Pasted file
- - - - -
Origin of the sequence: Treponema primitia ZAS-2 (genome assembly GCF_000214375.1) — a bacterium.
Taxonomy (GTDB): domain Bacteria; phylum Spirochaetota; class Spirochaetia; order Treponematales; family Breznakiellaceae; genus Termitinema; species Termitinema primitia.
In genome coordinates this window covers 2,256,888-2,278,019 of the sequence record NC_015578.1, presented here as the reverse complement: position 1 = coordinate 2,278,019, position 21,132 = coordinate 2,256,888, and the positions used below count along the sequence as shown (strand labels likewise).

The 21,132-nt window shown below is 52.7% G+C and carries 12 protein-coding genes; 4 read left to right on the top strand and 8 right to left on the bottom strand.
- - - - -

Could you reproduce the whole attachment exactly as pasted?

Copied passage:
Origin of the sequence: Treponema primitia ZAS-2 (genome assembly GCF_000214375.1) — a bacterium.
Taxonomy (GTDB): domain Bacteria; phylum Spirochaetota; class Spirochaetia; order Treponematales; family Breznakiellaceae; genus Termitinema; species Termitinema primitia.
In genome coordinates this window covers 2,256,888-2,278,019 of the sequence record NC_015578.1, presented here as the reverse complement: position 1 = coordinate 2,278,019, position 21,132 = coordinate 2,256,888, and the positions used below count along the sequence as shown (strand labels likewise).

The 21,132-nt window shown below is 52.7% G+C and carries 12 protein-coding genes; 4 read left to right on the top strand and 8 right to left on the bottom strand.